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A Look at Medication used to Treat Skin Picking

written by: LDP • edited by: Paul Arnold • updated: 11/27/2010

Getting the right skin picking medication to help relieve the urge to pick your skin may be difficult. The problem lies with the fact that not all of the medical community is up to snuff about chronic skin picking. Treatment is available you just have to find the right doctor.

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    Dermotillomania is also known as skin picking disorder as well as being referred to as an obsessive compulsive spectrum disorder. Therefore the same types of treatment for various obsessive compulsive disorders are also used for those with dermotillomania.

    However, since research into this disorder is in its relative infancy not every skin picking treatment method will work for each patient. Many doctors, especially your primary care physician may not even know about this disorder and their knowledge of skin picking medication could be limited.

    Most prescribed medications for compulsive skin picking are SSRIs such as Prozac, Zoloft, Celexa, Lexapro, and Effexor. Other research has found that anti-seizure types of medications can also be beneficial.

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    How Medicine for Chronic Skin Picking is Beneficial

    Skin picking medications along with cognitive behavioral therapy and habit reversal therapy can be a very beneficial combination to the skin picker. It is important to find a way to stop this destructive condition because it can lead to possible surgeries, infections, increased anxiety and severe depression if left untreated. Most skin pickers often feel shame and guilt after picking at their skin; with the right treatment regimen the person can implement ways to stop picking at the skin and find comfort.

    With CBT and HRT the therapist can help a person with the skin picking disorder to learn what may be causing their compulsion and teach them ways to change their mode of thinking. The therapies will also help the patient to find alternative ways to cope with their triggers. Oftentimes it is necessary for a patient with dermotillomania to take certain medications so that they are more receptive to the therapy. Ongoing use of the medication is sometimes needed as well.

    Anti-depressants, especially those with SSRIs, are generally prescribed to those with dermotillomania. This skin picking medication choice is beneficial is because it helps to provide a person with a feeling of well being. The effect of the anti-depressant will not only treat any signs and symptoms of depression, but can also help with anxiety.

    Often skin picking is performed when a person is anxious. Various anti-anxiety dermotillomania medications can be used to help reduce the level of anxiety and reduce or eliminate skin picking. The doctor will decide which anti-anxiety medication for skin picking is best for the person; Klonopin, Ativan or Xanax are typically the medications of choice.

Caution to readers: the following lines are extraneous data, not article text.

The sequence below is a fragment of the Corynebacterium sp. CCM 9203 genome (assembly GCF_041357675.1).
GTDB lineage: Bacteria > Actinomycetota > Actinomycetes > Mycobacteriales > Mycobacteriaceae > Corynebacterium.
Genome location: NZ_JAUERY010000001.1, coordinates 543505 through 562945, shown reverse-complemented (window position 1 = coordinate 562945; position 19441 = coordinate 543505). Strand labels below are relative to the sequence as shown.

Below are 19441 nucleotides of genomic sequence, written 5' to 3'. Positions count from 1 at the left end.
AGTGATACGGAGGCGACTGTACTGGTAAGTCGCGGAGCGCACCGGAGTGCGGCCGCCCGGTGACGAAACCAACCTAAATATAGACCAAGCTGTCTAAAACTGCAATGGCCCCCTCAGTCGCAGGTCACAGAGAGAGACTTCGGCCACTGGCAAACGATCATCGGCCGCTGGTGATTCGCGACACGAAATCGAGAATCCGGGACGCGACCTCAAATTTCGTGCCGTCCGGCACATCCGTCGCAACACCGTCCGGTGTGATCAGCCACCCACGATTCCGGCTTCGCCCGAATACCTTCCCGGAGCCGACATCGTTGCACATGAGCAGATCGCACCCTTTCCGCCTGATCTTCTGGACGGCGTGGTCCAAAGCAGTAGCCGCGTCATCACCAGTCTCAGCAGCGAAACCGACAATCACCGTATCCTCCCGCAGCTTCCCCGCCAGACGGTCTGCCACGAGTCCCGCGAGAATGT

If the skin picking sites become infected the doctor will prescribe oral antibiotics and will apply a special dressing to the area. The dressing will generally be an application of triple antibiotic ointment or a prescription ointment to the affected site and then covered with a 4 x 4 gauze.

    Some people with this disorder can have severe episodes of skin picking that leads to deep destructive wounds to the body. These types of episodes can either lead to the need for stitches or possibly surgery to correct the damage. Most dermotillomaniacs are less likely to require surgery when they are under the proper medical and psychological treatment.

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    Finding the Right Care

    It is in your best interests to seek out the best doctor available to handle your situation. Although one in twenty people are suspected of being afflicted with dermotillomania, it is still not a mainstream condition that the medical community is fully aware of. Finding the right medical or psychological practitioner to help you is important. Ask if they have treated someone with a skin picking disorder and if the skin picking treatments were successful.

    If your primary care physician does not know how to treat a skin picking disorder with medicine, ask to be referred to a psychologist or specialist who can help you. Chronic skin picking disorder is nothing to be ashamed of and more people than you know have this condition.

    Demand the correct treatments because you deserve to find some relief.

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    Resources:

    Skin Picking Disorder Fact Sheet

    http://www.ocfoundation.org/uploadedFiles/MainContent/Find_Help/Skin%20Picking%20Disorder%20Fact%20Sheet.pdf

    Compulsive skin picking, neurotic excoriations. DermNet NZ

    http://dermnetnz.org/systemic/skin-picking.html

    About_SkinPicking_Web.pdf

    http://www.trich.org/dnld/About_SkinPicking_Web.pdf

    Compulsive Skin Picking - Dermotillomania

    http://www.brainphysics.com/skin-picking.php

    Skin Picking

    http://www.skinpick.com/skin-picking-forum